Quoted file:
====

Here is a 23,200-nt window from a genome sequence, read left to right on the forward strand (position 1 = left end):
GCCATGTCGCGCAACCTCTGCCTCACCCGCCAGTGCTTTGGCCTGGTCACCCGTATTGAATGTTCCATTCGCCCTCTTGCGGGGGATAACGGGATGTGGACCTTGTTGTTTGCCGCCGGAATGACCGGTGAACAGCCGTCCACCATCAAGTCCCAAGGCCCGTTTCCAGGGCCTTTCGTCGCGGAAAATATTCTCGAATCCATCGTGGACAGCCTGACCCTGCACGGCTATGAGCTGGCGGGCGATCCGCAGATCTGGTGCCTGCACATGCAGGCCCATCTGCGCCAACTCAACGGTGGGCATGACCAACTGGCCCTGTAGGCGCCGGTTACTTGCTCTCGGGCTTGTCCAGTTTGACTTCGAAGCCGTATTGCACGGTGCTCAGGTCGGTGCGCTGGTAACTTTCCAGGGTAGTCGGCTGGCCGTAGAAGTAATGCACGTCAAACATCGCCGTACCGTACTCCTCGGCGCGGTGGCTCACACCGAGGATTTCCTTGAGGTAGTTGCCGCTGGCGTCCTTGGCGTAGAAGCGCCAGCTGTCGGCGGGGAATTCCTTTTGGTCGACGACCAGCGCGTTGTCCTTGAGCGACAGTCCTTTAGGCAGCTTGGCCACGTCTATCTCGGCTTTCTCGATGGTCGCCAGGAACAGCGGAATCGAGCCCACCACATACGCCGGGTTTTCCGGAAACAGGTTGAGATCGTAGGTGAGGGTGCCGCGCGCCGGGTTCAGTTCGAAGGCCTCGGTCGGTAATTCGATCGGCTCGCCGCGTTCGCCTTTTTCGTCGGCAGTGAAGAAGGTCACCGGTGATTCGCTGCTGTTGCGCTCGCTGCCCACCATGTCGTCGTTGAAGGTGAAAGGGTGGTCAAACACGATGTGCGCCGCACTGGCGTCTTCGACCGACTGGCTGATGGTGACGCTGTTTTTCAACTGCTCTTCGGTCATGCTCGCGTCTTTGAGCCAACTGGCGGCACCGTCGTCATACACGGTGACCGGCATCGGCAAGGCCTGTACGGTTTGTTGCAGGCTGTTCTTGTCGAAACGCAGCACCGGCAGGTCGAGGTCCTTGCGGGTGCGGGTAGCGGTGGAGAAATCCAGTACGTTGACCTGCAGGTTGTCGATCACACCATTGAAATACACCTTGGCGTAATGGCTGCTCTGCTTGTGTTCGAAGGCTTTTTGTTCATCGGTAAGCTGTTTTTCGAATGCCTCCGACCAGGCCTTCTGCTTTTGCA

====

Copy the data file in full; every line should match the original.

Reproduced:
Here is a 23,200-nt window from a genome sequence, read left to right on the forward strand (position 1 = left end):
GCCATGTCGCGCAACCTCTGCCTCACCCGCCAGTGCTTTGGCCTGGTCACCCGTATTGAATGTTCCATTCGCCCTCTTGCGGGGGATAACGGGATGTGGACCTTGTTGTTTGCCGCCGGAATGACCGGTGAACAGCCGTCCACCATCAAGTCCCAAGGCCCGTTTCCAGGGCCTTTCGTCGCGGAAAATATTCTCGAATCCATCGTGGACAGCCTGACCCTGCACGGCTATGAGCTGGCGGGCGATCCGCAGATCTGGTGCCTGCACATGCAGGCCCATCTGCGCCAACTCAACGGTGGGCATGACCAACTGGCCCTGTAGGCGCCGGTTACTTGCTCTCGGGCTTGTCCAGTTTGACTTCGAAGCCGTATTGCACGGTGCTCAGGTCGGTGCGCTGGTAACTTTCCAGGGTAGTCGGCTGGCCGTAGAAGTAATGCACGTCAAACATCGCCGTACCGTACTCCTCGGCGCGGTGGCTCACACCGAGGATTTCCTTGAGGTAGTTGCCGCTGGCGTCCTTGGCGTAGAAGCGCCAGCTGTCGGCGGGGAATTCCTTTTGGTCGACGACCAGCGCGTTGTCCTTGAGCGACAGTCCTTTAGGCAGCTTGGCCACGTCTATCTCGGCTTTCTCGATGGTCGCCAGGAACAGCGGAATCGAGCCCACCACATACGCCGGGTTTTCCGGAAACAGGTTGAGATCGTAGGTGAGGGTGCCGCGCGCCGGGTTCAGTTCGAAGGCCTCGGTCGGTAATTCGATCGGCTCGCCGCGTTCGCCTTTTTCGTCGGCAGTGAAGAAGGTCACCGGTGATTCGCTGCTGTTGCGCTCGCTGCCCACCATGTCGTCGTTGAAGGTGAAAGGGTGGTCAAACACGATGTGCGCCGCACTGGCGTCTTCGACCGACTGGCTGATGGTGACGCTGTTTTTCAACTGCTCTTCGGTCATGCTCGCGTCTTTGAGCCAACTGGCGGCACCGTCGTCATACACGGTGACCGGCATCGGCAAGGCCTGTACGGTTTGTTGCAGGCTGTTCTTGTCGAAACGCAGCACCGGCAGGTCGAGGTCCTTGCGGGTGCGGGTAGCGGTGGAGAAATCCAGTACGTTGACCTGCAGGTTGTCGATCACACCATTGAAATACACCTTGGCGTAATGGCTGCTCTGCTTGTGTTCGAAGGCTTTTTGTTCATCGGTAAGCTGTTTTTCGAATGCCTCCGACCAGGCCTTCTGCTTTTGCA